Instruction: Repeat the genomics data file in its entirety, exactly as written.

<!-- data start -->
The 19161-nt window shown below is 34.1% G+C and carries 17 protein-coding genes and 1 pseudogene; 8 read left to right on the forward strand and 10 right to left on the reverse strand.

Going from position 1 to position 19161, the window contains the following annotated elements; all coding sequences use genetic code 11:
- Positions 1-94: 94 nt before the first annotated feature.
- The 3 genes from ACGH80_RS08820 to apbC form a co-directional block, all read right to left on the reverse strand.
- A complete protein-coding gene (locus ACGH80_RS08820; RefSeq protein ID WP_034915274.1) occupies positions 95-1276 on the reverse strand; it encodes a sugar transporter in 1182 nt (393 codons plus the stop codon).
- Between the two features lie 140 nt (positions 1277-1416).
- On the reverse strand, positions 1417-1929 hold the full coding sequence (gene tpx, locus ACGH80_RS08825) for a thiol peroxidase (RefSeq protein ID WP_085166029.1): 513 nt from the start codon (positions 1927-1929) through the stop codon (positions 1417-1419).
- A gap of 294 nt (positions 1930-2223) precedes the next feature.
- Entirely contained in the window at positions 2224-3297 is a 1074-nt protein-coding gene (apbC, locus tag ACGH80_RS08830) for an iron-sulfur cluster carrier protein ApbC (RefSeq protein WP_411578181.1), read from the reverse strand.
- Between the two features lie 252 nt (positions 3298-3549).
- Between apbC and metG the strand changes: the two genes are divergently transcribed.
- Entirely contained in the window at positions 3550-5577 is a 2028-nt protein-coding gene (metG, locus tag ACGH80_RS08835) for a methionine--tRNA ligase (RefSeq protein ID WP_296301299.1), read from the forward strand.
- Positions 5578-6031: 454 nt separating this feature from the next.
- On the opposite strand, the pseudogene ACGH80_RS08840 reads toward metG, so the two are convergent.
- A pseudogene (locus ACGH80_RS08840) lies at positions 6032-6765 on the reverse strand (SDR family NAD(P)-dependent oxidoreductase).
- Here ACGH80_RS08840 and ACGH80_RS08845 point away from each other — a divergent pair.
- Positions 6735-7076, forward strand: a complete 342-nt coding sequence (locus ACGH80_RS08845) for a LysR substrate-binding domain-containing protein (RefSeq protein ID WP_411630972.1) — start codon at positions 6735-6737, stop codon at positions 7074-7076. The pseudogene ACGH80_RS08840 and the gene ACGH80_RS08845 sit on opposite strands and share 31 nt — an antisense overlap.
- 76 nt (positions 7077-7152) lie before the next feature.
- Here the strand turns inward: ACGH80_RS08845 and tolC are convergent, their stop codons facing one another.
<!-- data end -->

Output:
The 19161-nt window shown below is 34.1% G+C and carries 17 protein-coding genes and 1 pseudogene; 8 read left to right on the forward strand and 10 right to left on the reverse strand.

Going from position 1 to position 19161, the window contains the following annotated elements; all coding sequences use genetic code 11:
- Positions 1-94: 94 nt before the first annotated feature.
- The 3 genes from ACGH80_RS08820 to apbC form a co-directional block, all read right to left on the reverse strand.
- A complete protein-coding gene (locus ACGH80_RS08820; RefSeq protein ID WP_034915274.1) occupies positions 95-1276 on the reverse strand; it encodes a sugar transporter in 1182 nt (393 codons plus the stop codon).
- Between the two features lie 140 nt (positions 1277-1416).
- On the reverse strand, positions 1417-1929 hold the full coding sequence (gene tpx, locus ACGH80_RS08825) for a thiol peroxidase (RefSeq protein ID WP_085166029.1): 513 nt from the start codon (positions 1927-1929) through the stop codon (positions 1417-1419).
- A gap of 294 nt (positions 1930-2223) precedes the next feature.
- Entirely contained in the window at positions 2224-3297 is a 1074-nt protein-coding gene (apbC, locus tag ACGH80_RS08830) for an iron-sulfur cluster carrier protein ApbC (RefSeq protein WP_411578181.1), read from the reverse strand.
- Between the two features lie 252 nt (positions 3298-3549).
- Between apbC and metG the strand changes: the two genes are divergently transcribed.
- Entirely contained in the window at positions 3550-5577 is a 2028-nt protein-coding gene (metG, locus tag ACGH80_RS08835) for a methionine--tRNA ligase (RefSeq protein ID WP_296301299.1), read from the forward strand.
- Positions 5578-6031: 454 nt separating this feature from the next.
- On the opposite strand, the pseudogene ACGH80_RS08840 reads toward metG, so the two are convergent.
- A pseudogene (locus ACGH80_RS08840) lies at positions 6032-6765 on the reverse strand (SDR family NAD(P)-dependent oxidoreductase).
- Here ACGH80_RS08840 and ACGH80_RS08845 point away from each other — a divergent pair.
- Positions 6735-7076, forward strand: a complete 342-nt coding sequence (locus ACGH80_RS08845) for a LysR substrate-binding domain-containing protein (RefSeq protein ID WP_411630972.1) — start codon at positions 6735-6737, stop codon at positions 7074-7076. The pseudogene ACGH80_RS08840 and the gene ACGH80_RS08845 sit on opposite strands and share 31 nt — an antisense overlap.
- 76 nt (positions 7077-7152) lie before the next feature.
- Here the strand turns inward: ACGH80_RS08845 and tolC are convergent, their stop codons facing one another.